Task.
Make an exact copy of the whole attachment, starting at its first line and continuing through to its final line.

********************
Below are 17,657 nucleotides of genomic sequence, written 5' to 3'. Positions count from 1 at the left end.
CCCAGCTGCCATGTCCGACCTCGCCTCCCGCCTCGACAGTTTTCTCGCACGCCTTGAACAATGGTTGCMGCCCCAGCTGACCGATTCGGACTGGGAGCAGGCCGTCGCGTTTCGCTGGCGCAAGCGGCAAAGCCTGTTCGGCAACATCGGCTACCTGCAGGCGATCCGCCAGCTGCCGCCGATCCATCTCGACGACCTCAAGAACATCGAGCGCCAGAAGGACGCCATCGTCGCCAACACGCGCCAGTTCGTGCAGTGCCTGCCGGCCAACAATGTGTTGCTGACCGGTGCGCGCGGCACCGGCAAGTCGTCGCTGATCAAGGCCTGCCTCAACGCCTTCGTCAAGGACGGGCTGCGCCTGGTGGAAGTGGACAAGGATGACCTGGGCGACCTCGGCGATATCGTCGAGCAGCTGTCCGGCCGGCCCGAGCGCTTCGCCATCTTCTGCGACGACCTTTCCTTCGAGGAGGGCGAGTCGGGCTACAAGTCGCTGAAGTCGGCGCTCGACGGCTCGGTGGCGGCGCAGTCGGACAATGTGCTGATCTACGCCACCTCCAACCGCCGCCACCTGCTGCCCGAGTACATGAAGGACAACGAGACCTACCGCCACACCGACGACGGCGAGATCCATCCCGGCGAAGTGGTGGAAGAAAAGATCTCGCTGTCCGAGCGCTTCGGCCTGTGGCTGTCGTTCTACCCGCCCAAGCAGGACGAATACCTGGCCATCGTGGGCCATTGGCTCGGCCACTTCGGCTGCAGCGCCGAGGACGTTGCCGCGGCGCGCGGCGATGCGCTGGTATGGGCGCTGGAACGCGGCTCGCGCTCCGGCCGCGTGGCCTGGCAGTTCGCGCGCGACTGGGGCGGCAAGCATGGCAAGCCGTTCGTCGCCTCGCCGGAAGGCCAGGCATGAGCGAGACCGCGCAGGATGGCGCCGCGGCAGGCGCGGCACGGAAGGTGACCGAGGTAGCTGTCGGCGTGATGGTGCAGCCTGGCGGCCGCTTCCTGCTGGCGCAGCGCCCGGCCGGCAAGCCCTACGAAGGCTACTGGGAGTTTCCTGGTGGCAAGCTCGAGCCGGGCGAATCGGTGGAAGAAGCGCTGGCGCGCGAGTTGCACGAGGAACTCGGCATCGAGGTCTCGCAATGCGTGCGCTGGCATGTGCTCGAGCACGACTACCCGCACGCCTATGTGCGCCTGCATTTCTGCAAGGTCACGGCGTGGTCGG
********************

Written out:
Below are 17,657 nucleotides of genomic sequence, written 5' to 3'. Positions count from 1 at the left end.
CCCAGCTGCCATGTCCGACCTCGCCTCCCGCCTCGACAGTTTTCTCGCACGCCTTGAACAATGGTTGCMGCCCCAGCTGACCGATTCGGACTGGGAGCAGGCCGTCGCGTTTCGCTGGCGCAAGCGGCAAAGCCTGTTCGGCAACATCGGCTACCTGCAGGCGATCCGCCAGCTGCCGCCGATCCATCTCGACGACCTCAAGAACATCGAGCGCCAGAAGGACGCCATCGTCGCCAACACGCGCCAGTTCGTGCAGTGCCTGCCGGCCAACAATGTGTTGCTGACCGGTGCGCGCGGCACCGGCAAGTCGTCGCTGATCAAGGCCTGCCTCAACGCCTTCGTCAAGGACGGGCTGCGCCTGGTGGAAGTGGACAAGGATGACCTGGGCGACCTCGGCGATATCGTCGAGCAGCTGTCCGGCCGGCCCGAGCGCTTCGCCATCTTCTGCGACGACCTTTCCTTCGAGGAGGGCGAGTCGGGCTACAAGTCGCTGAAGTCGGCGCTCGACGGCTCGGTGGCGGCGCAGTCGGACAATGTGCTGATCTACGCCACCTCCAACCGCCGCCACCTGCTGCCCGAGTACATGAAGGACAACGAGACCTACCGCCACACCGACGACGGCGAGATCCATCCCGGCGAAGTGGTGGAAGAAAAGATCTCGCTGTCCGAGCGCTTCGGCCTGTGGCTGTCGTTCTACCCGCCCAAGCAGGACGAATACCTGGCCATCGTGGGCCATTGGCTCGGCCACTTCGGCTGCAGCGCCGAGGACGTTGCCGCGGCGCGCGGCGATGCGCTGGTATGGGCGCTGGAACGCGGCTCGCGCTCCGGCCGCGTGGCCTGGCAGTTCGCGCGCGACTGGGGCGGCAAGCATGGCAAGCCGTTCGTCGCCTCGCCGGAAGGCCAGGCATGAGCGAGACCGCGCAGGATGGCGCCGCGGCAGGCGCGGCACGGAAGGTGACCGAGGTAGCTGTCGGCGTGATGGTGCAGCCTGGCGGCCGCTTCCTGCTGGCGCAGCGCCCGGCCGGCAAGCCCTACGAAGGCTACTGGGAGTTTCCTGGTGGCAAGCTCGAGCCGGGCGAATCGGTGGAAGAAGCGCTGGCGCGCGAGTTGCACGAGGAACTCGGCATCGAGGTCTCGCAATGCGTGCGCTGGCATGTGCTCGAGCACGACTACCCGCACGCCTATGTGCGCCTGCATTTCTGCAAGGTCACGGCGTGGTCGG